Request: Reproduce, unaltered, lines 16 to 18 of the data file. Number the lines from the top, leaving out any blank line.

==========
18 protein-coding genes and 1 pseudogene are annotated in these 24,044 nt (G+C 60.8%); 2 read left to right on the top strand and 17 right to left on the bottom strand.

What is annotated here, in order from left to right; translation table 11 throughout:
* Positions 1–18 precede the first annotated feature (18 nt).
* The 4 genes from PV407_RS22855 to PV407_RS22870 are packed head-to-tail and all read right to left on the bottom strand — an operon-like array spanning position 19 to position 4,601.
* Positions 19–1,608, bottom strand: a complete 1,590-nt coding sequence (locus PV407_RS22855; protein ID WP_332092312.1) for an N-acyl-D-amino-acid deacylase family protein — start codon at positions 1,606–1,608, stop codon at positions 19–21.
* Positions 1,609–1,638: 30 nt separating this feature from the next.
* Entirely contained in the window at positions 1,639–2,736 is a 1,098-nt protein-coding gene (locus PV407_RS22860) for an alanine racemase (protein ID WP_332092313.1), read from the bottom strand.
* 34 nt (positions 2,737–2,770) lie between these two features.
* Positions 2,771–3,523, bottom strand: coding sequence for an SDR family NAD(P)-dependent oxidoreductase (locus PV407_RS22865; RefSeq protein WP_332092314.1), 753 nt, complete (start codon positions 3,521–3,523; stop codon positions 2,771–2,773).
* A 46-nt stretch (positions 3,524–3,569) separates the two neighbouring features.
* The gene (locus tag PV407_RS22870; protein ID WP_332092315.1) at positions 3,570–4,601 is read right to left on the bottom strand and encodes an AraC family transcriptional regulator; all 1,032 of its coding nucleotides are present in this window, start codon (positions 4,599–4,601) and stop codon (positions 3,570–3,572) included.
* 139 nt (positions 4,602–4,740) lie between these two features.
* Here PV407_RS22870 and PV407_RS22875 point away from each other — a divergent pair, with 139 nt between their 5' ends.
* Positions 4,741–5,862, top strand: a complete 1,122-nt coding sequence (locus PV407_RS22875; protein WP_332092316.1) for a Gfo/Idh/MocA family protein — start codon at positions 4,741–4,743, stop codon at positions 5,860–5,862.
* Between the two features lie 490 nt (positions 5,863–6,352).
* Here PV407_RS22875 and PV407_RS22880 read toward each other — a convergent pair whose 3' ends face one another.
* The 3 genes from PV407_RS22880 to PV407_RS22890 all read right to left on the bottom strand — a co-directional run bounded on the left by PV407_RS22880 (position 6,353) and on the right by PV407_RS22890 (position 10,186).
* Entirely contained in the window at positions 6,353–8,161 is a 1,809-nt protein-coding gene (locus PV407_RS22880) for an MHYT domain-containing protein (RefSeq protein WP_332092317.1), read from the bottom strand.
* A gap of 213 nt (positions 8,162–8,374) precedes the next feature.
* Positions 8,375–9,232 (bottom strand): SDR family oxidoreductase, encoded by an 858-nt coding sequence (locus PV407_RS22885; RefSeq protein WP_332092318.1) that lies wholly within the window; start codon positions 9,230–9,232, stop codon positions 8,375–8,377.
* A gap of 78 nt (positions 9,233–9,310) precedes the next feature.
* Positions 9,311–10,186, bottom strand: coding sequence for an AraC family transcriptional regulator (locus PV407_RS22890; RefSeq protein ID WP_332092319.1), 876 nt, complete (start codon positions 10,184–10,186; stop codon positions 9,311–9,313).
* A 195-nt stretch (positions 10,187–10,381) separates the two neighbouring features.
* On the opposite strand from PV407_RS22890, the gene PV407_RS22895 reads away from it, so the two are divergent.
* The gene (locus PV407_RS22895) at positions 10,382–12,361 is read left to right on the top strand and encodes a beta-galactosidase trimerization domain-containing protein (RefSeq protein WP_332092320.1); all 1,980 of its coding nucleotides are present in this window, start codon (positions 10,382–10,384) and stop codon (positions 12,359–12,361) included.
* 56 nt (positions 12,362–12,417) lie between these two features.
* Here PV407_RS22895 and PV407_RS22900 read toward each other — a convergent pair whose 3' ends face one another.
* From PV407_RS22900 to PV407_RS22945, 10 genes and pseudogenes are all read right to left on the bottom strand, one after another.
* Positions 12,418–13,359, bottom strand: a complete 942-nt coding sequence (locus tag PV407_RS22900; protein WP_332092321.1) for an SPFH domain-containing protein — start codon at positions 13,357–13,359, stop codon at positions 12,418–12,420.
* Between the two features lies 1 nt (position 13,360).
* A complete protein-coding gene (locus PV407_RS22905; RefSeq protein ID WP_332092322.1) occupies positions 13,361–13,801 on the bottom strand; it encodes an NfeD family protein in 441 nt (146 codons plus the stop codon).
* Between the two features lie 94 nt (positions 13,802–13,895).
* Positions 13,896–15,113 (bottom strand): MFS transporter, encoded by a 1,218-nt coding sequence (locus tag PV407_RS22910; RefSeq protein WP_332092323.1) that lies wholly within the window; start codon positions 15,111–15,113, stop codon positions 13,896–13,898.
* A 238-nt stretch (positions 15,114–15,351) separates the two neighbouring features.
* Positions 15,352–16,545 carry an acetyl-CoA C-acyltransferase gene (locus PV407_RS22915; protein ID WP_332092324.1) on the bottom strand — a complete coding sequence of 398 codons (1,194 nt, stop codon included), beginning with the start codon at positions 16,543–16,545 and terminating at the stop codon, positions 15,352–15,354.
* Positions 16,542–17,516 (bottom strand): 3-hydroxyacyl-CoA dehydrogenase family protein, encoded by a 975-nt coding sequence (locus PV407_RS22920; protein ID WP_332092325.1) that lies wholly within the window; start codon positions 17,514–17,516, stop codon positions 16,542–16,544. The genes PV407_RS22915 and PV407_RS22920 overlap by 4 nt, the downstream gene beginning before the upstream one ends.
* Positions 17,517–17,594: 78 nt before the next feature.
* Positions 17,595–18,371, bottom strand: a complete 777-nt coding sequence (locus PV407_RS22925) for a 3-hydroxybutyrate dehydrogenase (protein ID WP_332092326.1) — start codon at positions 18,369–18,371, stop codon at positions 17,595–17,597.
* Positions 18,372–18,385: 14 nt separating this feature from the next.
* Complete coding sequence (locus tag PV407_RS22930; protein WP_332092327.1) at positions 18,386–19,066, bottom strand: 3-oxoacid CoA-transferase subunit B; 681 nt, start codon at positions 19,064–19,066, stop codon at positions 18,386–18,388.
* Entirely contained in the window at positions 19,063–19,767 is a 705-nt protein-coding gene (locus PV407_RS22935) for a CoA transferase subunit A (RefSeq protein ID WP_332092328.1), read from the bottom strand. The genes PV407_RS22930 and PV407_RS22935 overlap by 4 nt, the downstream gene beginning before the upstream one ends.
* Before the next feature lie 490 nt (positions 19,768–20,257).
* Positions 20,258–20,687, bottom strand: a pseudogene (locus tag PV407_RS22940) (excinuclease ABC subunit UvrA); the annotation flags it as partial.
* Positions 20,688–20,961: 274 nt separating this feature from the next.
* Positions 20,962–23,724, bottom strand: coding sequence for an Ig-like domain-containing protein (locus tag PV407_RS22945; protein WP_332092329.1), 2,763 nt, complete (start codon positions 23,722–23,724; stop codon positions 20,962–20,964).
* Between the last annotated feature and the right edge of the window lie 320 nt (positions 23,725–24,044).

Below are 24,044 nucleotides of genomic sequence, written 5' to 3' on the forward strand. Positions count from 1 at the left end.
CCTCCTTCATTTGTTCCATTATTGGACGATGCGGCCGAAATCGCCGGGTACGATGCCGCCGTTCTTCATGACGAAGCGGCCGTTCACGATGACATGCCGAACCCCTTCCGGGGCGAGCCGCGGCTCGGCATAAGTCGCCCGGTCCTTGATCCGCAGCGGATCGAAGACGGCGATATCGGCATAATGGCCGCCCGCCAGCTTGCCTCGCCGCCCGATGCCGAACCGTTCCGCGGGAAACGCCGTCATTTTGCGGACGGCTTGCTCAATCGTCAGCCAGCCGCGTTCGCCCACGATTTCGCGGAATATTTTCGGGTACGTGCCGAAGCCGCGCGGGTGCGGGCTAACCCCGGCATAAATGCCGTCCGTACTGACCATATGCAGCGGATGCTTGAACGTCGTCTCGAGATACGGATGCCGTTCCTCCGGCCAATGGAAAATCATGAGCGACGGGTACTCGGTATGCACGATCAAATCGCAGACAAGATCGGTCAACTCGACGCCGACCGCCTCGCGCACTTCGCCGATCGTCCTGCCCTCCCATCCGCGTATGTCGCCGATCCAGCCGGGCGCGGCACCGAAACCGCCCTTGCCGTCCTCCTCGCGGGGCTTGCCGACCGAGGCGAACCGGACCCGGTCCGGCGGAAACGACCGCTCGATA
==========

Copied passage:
* Here PV407_RS22875 and PV407_RS22880 read toward each other — a convergent pair whose 3' ends face one another.
* The 3 genes from PV407_RS22880 to PV407_RS22890 all read right to left on the bottom strand — a co-directional run bounded on the left by PV407_RS22880 (position 6,353) and on the right by PV407_RS22890 (position 10,186).
* Entirely contained in the window at positions 6,353–8,161 is a 1,809-nt protein-coding gene (locus PV407_RS22880) for an MHYT domain-containing protein (RefSeq protein WP_332092317.1), read from the bottom strand.